• chalk to mark or crush and throw in an opponents eyes or mark the invisible beast with no eyes
  • shovel to fetch coins from weird pools you forgot to bring rats for
  • crowbar for stuck doors or heavy crypts
  • candles for light or to stick in your ears (harpies)
  • paper for rubbings of important information
  • sacks for anything of interest you can turn into a spell component
  • pitchfork so you can pin things you don't want to touch
  • spikes to foul traps or wedge doors
Seems like a silly list, but these items are the fuel for crazy OSR high jinks and safe dungeon exploration!

6 | Be a thoughtful player: Just because you don't have an immediately useful spell or any spell to cast doesn't mean you are out of the game or can provide nothing. Your Magic-User is still can perform an action or undertake observations in a dungeon turn. Meaning that a more thorough exploration of the space is performed in a shorter amount of time.

Only on the third session of Nightwick Abbey did Mayfly actually cast a spell from a scroll. Prior to that he participated in no combat (only as an observer), but did marshal his hirelings in the 2nd rank. He wedges doors open/shut. Got eight 1/2 HD creatures to fight to the death over rations. Paid off goblins and made a rope ladder for a quick exit.

NIGHTWICK ABBEY: The Purple Eater of People, Session 4


Art by Chris Huth


The Party

Blossom (Rogue 1) Our only surviving PC of the first delve
Bertol (Rogue 1) Upgraded from hireling to PC
Dominic (Cleric 1)
Mayfly (Magic-User 1)
Virzin (Magic-User 1)

At the Medusa's Head...

November 11th, 1390: The party gathered with a new member, a sharp magician named Virizin (INT 18! and Sleep) who was undeterred by horrid stories of the Abbey. With hirelings paid for, equipment replaced (rope, spikes, never enough crowbars), the PCs set off for Nightwick Abbey.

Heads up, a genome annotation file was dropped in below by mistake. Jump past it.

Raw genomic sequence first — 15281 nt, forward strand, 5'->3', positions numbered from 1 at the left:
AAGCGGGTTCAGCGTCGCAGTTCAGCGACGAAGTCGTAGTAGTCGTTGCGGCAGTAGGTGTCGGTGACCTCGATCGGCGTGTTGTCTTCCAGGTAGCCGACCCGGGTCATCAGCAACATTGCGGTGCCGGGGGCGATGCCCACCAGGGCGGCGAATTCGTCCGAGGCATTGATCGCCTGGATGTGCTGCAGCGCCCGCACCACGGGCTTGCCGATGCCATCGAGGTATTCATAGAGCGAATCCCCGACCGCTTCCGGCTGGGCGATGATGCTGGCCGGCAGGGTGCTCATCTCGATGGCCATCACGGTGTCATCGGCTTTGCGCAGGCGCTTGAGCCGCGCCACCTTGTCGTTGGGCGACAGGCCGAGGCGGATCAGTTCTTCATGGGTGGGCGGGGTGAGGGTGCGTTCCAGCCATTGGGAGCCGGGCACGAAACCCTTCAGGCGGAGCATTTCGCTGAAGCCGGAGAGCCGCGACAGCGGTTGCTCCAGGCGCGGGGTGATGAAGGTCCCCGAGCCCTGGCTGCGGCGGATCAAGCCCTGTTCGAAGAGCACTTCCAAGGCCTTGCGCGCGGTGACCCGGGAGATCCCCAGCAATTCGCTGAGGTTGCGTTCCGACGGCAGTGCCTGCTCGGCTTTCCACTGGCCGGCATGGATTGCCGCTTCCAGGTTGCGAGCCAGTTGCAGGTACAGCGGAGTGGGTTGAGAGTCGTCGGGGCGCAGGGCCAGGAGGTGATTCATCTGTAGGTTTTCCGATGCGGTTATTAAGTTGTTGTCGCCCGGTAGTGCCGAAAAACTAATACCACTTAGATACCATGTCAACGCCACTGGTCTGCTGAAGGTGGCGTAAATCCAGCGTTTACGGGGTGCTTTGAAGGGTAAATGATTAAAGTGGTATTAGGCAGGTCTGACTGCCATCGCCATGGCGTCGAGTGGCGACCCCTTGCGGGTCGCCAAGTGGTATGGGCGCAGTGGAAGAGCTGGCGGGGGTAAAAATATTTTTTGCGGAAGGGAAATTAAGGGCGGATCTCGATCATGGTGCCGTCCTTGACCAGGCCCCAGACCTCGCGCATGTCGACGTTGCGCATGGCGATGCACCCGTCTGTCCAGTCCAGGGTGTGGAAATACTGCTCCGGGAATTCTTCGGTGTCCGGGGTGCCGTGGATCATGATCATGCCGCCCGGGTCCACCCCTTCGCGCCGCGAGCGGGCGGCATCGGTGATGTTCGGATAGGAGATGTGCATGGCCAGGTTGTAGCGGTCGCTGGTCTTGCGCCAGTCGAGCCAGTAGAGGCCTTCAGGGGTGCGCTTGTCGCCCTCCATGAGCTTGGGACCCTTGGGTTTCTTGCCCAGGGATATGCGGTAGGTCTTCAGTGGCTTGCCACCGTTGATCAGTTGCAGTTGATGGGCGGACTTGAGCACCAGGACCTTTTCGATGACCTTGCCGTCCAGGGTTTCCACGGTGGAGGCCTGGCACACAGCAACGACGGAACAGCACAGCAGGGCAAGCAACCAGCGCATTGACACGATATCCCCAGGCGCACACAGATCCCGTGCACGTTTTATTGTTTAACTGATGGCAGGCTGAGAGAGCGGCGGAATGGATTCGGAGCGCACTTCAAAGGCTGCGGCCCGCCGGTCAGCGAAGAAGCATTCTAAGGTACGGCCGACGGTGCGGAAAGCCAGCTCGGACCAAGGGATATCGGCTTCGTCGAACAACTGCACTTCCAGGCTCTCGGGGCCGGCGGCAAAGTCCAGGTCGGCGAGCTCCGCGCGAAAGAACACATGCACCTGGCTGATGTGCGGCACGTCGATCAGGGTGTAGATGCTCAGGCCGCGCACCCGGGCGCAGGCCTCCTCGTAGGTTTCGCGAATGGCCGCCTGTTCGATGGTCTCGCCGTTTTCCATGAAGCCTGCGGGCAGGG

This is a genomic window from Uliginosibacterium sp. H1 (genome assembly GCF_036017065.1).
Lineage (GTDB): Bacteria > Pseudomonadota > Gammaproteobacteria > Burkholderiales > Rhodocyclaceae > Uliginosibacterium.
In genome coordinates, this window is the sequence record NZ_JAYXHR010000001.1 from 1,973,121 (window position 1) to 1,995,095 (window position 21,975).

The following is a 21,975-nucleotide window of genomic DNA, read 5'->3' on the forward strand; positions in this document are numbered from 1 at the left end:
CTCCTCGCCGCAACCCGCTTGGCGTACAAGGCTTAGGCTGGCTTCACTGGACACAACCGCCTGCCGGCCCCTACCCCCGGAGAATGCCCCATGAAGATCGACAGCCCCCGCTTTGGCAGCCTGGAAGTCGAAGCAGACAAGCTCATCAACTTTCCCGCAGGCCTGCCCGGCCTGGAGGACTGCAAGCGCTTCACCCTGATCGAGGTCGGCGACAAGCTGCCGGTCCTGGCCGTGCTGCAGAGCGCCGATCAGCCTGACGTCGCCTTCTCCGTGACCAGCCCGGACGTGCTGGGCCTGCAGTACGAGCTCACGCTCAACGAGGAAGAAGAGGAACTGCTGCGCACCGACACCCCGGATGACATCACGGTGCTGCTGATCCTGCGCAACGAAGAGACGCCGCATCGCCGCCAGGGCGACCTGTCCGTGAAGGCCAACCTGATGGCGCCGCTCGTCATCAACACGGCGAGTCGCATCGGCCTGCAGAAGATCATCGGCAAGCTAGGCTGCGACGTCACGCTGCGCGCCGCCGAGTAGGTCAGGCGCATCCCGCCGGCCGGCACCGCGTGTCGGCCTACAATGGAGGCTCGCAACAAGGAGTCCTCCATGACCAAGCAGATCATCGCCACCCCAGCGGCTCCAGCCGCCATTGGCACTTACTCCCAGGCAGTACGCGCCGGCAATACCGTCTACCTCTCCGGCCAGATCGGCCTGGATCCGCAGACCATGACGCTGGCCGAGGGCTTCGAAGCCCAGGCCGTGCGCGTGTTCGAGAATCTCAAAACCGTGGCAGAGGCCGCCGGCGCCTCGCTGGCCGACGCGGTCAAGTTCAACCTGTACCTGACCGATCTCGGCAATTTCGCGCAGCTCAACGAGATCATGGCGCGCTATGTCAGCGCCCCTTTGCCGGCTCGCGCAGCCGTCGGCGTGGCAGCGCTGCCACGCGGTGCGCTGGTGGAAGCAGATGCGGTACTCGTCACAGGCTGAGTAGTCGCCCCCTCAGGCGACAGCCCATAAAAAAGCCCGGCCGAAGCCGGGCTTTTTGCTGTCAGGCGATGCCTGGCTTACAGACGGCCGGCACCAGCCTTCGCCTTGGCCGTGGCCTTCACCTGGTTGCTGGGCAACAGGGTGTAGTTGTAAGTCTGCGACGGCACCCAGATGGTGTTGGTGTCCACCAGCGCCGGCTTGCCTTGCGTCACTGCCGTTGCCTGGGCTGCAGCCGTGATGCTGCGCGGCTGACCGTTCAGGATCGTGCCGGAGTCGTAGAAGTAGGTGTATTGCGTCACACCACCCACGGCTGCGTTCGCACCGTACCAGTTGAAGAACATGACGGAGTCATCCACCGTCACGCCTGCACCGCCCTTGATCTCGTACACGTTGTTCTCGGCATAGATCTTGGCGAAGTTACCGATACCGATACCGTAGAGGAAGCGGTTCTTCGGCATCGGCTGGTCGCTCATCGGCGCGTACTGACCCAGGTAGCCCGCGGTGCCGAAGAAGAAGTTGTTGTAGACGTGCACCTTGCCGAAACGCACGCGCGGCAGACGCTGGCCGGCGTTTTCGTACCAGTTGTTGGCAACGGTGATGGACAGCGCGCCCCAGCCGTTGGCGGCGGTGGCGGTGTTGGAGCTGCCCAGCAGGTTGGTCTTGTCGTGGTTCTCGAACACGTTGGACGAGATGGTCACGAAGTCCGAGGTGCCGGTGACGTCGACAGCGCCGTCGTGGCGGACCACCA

The session was a split delve: Main push (left),
Some exploration (right)

RIGHT TOWER: After considering the graveyard, the party dropped back into familiar territory. A quick push south, another warning from the goblins ("Maybe their warnings mean they have something worth taking?"), and across the pool the PCs reach the south door. And hearing something behind it...kick it open!

THE CULT OF THE LADY: Dark-robed figures, blades drawn, spring forward. Bertol, crossbow cocked, fires into the on-rush! Curly and Red move to the second rank to support Kunrat and Dominic the Cleric. Melee ensued! Dominic crushed the skull of the first cultist with a blow to the head. While Red and Curly, from the second rank, perforated a second with their spears. But these dark figures driven by fevered devotion struck back felling the faithful Dominic! Bertol, with expert aim, made the group pay for that transgression with another crossbow bolt. Still refusing to break, Kunrat laid low another one. Blossom, Virzin, and Mayfly (mainly cowering) cheer and jeer from behind.